by Patrick Appel
A reader writes:
"These are the times that try men's souls" is essentially a traditional poetic line. It scans. As in, it's iambic. "These," "the," and "that" also act as an assonant triangle, creating balance, room, and rhythm in the sentence. And rhythm, or poetic meter, is about the interplay between what's strong (stressed) and what's weak (unstressed). The sentence alludes to strength and weakness -- the soul is tried, not overcome, by the force of the times -- and requires this syntactic manifestation in order to be something really special.
"Times like these try men's souls" doesn't scan iambic. Every word is a stressed syllable, which creates a sprint effect, one that hurries past the burden, the struggle, the rumination of the sentiment. The sentence has no syntactic relationship to its content. That's why you're just not feeling it. And that, dear Strunk & White (& Sullivan) readers, is the operative buried treasure in great poetry -- and great prose.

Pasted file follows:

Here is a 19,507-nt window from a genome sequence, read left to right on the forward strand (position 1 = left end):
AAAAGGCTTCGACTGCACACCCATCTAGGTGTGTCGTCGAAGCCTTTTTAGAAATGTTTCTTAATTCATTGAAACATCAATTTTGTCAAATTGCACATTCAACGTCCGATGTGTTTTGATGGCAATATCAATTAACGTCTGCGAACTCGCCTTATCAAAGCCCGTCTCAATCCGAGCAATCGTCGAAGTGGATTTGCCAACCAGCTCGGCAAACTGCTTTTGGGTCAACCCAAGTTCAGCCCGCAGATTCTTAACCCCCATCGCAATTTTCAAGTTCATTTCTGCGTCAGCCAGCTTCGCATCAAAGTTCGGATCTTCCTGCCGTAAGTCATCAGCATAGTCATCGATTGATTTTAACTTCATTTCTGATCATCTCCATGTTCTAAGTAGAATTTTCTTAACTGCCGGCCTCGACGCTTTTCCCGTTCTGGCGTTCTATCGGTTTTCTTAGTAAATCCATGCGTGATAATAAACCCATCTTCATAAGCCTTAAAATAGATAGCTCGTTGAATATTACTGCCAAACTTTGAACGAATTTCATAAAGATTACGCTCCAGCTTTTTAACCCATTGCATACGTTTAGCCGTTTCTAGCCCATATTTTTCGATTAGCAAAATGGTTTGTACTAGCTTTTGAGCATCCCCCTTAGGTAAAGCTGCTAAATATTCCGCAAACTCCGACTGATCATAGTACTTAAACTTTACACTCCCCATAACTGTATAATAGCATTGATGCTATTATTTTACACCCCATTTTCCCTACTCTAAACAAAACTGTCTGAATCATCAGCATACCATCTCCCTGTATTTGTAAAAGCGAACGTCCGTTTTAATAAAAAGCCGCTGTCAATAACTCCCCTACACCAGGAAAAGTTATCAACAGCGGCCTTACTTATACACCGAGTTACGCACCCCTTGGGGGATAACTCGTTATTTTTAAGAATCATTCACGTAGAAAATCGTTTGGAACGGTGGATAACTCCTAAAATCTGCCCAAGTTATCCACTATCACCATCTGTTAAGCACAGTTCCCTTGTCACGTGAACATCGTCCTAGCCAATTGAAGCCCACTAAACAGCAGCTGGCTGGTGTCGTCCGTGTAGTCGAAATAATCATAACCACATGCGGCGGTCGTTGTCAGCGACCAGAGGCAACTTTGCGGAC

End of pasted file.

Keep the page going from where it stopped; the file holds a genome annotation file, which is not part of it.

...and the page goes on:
Another reader adds:
It's a trivial observation, but the rhythm is different.
You can divide "These are the times that try men's souls" into two parts. "These are the times" is said more quickly than "that try men's souls." The most dramatic pat of the phrase is highlighted by the slowness. Another way of putting it is that the way the phrase sounds fits the meaning. And it's got 8 beats, which is a good number of beats to have. When you've got 8 beats, you don't feel like you're missing something.
"Times like these try men's souls" is like two triplets. It's not interesting, it's six beats long, (two are missing!) and it's monotonous. It doesn't stress the important part -- the trying of men's souls. It's all the same -- click clack clack, click clack clack. A lame, tinny waltz.
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